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Oskar Gottlieb BLARR (b. 1934)
Vier Tänze (2007-2017) [26:23]
Drei Albumblätter (2012/2013) [14:03]
Fünf Intonationen (2014) [8:59]
Der Bach-Pokal – Introduktion, Passacaglia und Choral als Orgelprobe in honorem Zacharias Hildebrandt (2007) [17:19]
Martin Schmeding (organ)
rec. 2017, Neanderkirche Dusseldorf
Reviewed in SACD Binaural stereo.
CYBELE RECORDS SACD 061701 [66:45]

Oskar Gottlieb Barr studied with the likes of Bernd Alois Zimmermann and Krzysztof Penderecki in Germany, also working with Olivier Messiaen in the 1960s and beyond. His longstanding promotion of German-Polish cultural exchange was rewarded in 2016 with an honorary doctorate from the University of Warmia.

Including pieces written and adapted for Martin Schmeding, the booklet for this release reads a little like a reportage on life amongst numerous organists in the last decade. The organ at the Neanderkirche was inaugurated in 1965 and soon became an attraction to organists and audiences in its radical departure from neo-baroque tradition. This unique instrument carries a wealth of unusual sounds and contrasts of colour and intonation, all exploited to the full by the composer, who was cantor and organist at the Neanderkirche when the instrument was being conceived and built. There is a short essay on the organ by Martin Schmeding in the booklet, which also shows its full disposition.

Also somewhat unexpectedly to my innocent ears, Barr’s music turns out to be full of wit and intrigue. The Vier Tänze are an ideal warm-up, opening with a Holy Tango, continuing with a remarkable Mephisto-Walzer mit Ave maria and including the delightful Something like a blues which wrong-foots us in using a sixteen rather than the more usual twelve-bar structure. This is a new version made for this recording, and the final Estampie II, als Pedalsolo composed for Martin Schmeding is full of biblical references and is the most serious work of the set.

Drei Albumblätter begins with a piece dedicated to the former federal Chancellor of Germany Helmut Schmidt, who apparently had ambitions as an organist. This is an atmospheric and questioning miniature on the ‘God question’ posed by the horrors of Auschwitz. Quasi una Tarantella is a relatively light sketch for positive organ alone, and the dance-infused third is great fun, being titled Quasi una Sardana and dedicated to a fellow organist from Catalonia Gregori Estrada.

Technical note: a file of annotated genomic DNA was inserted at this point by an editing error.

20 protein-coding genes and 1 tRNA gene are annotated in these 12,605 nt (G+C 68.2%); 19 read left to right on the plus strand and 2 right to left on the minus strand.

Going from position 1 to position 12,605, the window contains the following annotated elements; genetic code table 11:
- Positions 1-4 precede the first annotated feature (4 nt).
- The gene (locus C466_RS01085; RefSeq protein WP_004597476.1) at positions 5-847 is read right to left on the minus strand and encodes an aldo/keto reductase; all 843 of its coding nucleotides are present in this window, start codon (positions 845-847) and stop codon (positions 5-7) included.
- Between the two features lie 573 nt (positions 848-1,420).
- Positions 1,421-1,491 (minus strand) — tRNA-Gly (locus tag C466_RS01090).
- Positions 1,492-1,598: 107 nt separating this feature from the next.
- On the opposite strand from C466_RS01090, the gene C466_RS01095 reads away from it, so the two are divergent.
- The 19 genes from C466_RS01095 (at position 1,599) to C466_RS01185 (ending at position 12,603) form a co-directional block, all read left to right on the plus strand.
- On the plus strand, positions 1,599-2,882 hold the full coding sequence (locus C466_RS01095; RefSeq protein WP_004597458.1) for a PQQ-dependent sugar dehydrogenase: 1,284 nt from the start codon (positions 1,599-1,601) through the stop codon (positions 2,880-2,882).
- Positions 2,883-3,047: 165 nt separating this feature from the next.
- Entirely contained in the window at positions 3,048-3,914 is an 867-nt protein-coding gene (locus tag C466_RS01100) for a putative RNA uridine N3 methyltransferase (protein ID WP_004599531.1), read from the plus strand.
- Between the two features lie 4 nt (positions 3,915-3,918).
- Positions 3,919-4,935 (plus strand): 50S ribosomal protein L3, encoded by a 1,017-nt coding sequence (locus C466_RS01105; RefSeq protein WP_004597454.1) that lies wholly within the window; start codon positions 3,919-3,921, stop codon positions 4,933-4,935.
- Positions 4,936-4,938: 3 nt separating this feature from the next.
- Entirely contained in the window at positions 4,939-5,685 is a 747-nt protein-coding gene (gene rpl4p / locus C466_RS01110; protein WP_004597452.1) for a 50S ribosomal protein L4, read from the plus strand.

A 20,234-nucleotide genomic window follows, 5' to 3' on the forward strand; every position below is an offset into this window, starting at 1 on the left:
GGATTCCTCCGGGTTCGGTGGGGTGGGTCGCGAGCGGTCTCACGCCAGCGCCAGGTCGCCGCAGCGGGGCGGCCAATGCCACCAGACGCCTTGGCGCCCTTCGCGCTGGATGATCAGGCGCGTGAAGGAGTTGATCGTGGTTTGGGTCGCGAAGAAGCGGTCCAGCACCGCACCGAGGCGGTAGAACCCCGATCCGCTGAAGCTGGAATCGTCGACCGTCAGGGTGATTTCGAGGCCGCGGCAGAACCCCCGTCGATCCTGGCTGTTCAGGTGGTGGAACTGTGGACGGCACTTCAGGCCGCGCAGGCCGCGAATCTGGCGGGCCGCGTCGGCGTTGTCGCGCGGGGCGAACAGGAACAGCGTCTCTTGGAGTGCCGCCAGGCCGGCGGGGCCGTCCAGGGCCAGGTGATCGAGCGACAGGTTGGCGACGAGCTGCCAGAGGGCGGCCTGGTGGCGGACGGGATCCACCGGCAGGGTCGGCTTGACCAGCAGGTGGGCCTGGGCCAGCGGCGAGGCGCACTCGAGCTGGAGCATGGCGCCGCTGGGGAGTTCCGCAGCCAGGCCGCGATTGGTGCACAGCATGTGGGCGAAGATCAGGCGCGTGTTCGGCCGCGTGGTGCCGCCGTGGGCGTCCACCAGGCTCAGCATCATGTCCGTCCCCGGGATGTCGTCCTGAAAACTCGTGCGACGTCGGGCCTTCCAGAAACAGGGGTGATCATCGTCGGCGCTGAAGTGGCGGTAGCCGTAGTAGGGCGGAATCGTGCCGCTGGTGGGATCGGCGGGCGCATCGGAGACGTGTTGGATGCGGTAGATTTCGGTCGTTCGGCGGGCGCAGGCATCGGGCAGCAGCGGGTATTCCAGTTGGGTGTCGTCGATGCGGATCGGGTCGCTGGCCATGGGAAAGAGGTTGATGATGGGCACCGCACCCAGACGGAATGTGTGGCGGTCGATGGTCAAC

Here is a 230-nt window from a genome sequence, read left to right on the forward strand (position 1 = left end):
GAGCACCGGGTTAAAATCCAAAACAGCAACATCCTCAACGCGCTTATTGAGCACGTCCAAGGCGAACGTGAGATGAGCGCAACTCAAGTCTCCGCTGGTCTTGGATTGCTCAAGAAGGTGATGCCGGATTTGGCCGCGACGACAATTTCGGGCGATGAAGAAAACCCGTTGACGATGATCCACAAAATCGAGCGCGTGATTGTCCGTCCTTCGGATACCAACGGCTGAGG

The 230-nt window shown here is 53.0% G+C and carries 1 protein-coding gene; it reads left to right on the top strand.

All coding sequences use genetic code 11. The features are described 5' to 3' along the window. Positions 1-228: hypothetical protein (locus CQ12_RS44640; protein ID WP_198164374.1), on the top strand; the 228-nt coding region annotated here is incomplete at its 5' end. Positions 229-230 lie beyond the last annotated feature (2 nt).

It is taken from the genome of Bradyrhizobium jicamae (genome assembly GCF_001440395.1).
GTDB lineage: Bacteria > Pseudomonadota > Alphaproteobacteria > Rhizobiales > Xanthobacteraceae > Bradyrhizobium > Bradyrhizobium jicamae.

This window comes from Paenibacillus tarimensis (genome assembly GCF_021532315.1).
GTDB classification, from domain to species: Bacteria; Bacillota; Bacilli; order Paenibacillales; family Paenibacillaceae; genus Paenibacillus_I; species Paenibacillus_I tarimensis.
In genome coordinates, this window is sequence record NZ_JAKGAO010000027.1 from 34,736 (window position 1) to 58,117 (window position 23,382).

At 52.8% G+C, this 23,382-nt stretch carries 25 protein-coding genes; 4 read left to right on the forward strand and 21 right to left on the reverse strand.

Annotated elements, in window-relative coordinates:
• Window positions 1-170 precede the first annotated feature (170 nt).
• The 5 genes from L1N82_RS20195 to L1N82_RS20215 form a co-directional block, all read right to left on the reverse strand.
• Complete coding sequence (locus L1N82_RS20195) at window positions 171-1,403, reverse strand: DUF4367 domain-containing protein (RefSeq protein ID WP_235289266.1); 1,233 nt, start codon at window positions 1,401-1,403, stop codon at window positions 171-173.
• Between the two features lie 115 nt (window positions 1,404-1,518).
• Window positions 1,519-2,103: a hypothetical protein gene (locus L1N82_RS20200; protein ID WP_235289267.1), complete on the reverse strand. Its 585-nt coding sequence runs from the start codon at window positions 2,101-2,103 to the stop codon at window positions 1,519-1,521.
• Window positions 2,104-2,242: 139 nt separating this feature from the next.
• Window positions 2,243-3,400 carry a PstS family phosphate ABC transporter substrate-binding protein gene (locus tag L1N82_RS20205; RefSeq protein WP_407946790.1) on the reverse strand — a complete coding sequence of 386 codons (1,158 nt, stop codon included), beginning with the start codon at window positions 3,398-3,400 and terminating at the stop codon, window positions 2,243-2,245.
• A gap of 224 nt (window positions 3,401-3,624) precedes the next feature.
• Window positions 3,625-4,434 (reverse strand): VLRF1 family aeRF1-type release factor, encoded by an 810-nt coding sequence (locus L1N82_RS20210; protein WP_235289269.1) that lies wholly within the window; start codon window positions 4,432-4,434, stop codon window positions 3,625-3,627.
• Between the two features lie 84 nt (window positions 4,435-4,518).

The Fünf Intonationen originated as part of a piece called Concerto SpiritualeDer siebte Engel. Kaddish für Luigi Nono. As self-contained miniatures these organ pieces work very well in their own right, each exploring a different aspect of the organ and further expanding our experience of the Rieger Organ in the Neanderkirche. These are more serious outings with a darker, sometimes nocturnal feel, but one has the feeling the composer’s good humour is never too far beneath the surface.
 
Der Bach-Pokal or ‘The Bach Goblet’ was composed to celebrate the restoration of the Hildebrandt organ in the Stadkirche St. Wnzel in Naumburg, an instrument approved by Bach himself. The title refers to an artefact at the Bach House in Eisenach, the fundamental building blocks of the music taken from the well-known note sequence B-A-C-H as well as its inversion and complementary sequence. “The whole piece is composed as an imaginary organ rehearsal, by which I mean that the organ shows off its possibilities – different pleno mixtures, solo voices (principal, flutes, cornet, reeds) and the capacity of its bellows.” This thorough and intriguing workout concludes with a soft intonation of the old Czech St. Wenceslas Chorale in emulation of Bach’s use of the melody in the chorale Vor deinen Thron tret’ich hiermit.

Beyond my expectations, this recording has proven highly enjoyable and deeply interesting. The characters of both instrument and composer have been ably captured by both performer and sound engineer, and this is exactly the kind of release you want around if you seek to widen your horizons when it comes to the extended possibilities of well-crafted contemporary organ music.

Dominy Clements

 

 



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